Arsenic and old life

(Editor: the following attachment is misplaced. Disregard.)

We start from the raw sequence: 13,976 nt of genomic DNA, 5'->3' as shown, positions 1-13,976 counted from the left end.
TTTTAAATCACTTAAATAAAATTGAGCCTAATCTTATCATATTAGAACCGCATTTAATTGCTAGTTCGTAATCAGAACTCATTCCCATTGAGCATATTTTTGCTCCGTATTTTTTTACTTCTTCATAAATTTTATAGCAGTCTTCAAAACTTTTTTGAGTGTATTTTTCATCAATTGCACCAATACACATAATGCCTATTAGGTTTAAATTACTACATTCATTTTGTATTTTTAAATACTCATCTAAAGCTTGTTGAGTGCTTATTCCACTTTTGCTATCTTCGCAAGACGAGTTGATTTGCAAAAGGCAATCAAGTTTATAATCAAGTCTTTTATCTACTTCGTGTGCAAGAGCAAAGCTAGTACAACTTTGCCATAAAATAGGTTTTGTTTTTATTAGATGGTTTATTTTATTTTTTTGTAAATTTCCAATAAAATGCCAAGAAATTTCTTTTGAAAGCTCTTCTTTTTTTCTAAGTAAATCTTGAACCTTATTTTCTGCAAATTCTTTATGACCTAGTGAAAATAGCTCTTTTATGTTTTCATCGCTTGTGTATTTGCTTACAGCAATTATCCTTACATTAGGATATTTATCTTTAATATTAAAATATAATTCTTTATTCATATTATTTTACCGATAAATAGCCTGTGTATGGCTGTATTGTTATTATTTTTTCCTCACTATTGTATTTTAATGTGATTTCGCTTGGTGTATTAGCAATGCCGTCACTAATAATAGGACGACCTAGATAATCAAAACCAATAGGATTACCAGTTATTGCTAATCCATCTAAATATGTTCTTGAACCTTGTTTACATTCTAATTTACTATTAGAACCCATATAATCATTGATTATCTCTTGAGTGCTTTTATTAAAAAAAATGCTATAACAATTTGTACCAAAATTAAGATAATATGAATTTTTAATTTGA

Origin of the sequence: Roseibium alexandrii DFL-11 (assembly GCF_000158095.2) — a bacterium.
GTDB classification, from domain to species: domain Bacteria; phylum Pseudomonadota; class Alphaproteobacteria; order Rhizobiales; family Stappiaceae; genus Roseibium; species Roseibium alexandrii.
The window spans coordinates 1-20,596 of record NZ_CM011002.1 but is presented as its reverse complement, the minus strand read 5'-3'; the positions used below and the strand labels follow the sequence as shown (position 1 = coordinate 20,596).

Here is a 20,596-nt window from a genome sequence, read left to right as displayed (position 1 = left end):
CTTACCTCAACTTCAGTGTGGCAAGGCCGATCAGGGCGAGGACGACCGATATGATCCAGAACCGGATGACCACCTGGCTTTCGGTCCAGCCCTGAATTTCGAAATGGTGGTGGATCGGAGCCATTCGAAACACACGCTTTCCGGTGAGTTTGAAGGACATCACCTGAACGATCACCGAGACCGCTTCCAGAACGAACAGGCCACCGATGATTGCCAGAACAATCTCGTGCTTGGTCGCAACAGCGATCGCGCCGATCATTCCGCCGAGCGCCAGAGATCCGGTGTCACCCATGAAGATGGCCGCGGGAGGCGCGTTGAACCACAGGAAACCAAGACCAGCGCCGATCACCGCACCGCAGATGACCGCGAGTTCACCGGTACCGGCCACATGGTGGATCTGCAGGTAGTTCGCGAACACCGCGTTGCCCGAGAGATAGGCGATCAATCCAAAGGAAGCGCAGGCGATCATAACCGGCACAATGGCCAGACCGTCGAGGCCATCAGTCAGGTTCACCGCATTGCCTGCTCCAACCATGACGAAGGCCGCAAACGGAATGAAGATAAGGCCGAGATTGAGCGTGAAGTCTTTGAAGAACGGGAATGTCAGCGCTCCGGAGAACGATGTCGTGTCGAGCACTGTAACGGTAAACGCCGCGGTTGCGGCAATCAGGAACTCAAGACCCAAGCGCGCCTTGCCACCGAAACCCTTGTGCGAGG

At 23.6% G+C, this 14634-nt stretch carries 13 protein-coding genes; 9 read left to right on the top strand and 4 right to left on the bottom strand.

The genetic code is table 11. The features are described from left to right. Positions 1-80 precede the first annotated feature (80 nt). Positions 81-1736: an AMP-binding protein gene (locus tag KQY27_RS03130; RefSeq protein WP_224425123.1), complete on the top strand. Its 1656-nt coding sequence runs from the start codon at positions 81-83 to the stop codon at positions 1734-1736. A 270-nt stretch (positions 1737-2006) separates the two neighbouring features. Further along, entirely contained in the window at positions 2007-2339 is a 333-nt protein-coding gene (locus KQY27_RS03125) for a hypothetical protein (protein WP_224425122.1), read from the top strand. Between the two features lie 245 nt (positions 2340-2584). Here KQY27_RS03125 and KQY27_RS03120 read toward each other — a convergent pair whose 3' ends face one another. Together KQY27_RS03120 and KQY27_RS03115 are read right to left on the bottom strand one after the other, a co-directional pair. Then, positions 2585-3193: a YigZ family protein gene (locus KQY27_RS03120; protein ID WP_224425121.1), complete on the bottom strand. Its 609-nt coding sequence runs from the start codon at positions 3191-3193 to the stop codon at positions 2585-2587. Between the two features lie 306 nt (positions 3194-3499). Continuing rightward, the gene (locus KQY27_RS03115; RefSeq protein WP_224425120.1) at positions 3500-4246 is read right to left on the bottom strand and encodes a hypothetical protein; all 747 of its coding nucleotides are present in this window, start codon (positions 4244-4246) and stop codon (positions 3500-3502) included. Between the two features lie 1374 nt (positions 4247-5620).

The big science news last week was the announcement and publication in Science that a strain of bacteria that lives on arsenic instead of phosphorous was discovered.  Arsenic, which appears below phosphorous in the periodic table, is toxic to most life forms mostly because it is chemically similar to phosphorous.  It had thus been postulated that there could be life forms that utilize arsenic instead of phosphorous.  In fact, astrophysicist Paul Davies had long suggested that a proof of principle of the possibility of alien life could be obtained by finding an alternative form of life  on earth.  The new bacterium comes from Mono Lake in California, which is very rich in arsenic.  The authors put some samples from the lake into a medium rich in arsenic but devoid of phosphorous to see what would grow and found a strain that grew robustly.  They then found that arsenic was actually incorporated into the proteins and DNA within the cells.  In a post from five years ago,  I  speculated that we might find some new organism living  on toxic waste some day although this cell is probably of ancient origin.  However, there has been strong criticisms of the paper since the announcement.  For example see here. Hence, the jury may still be out on arsenic loving microbes.

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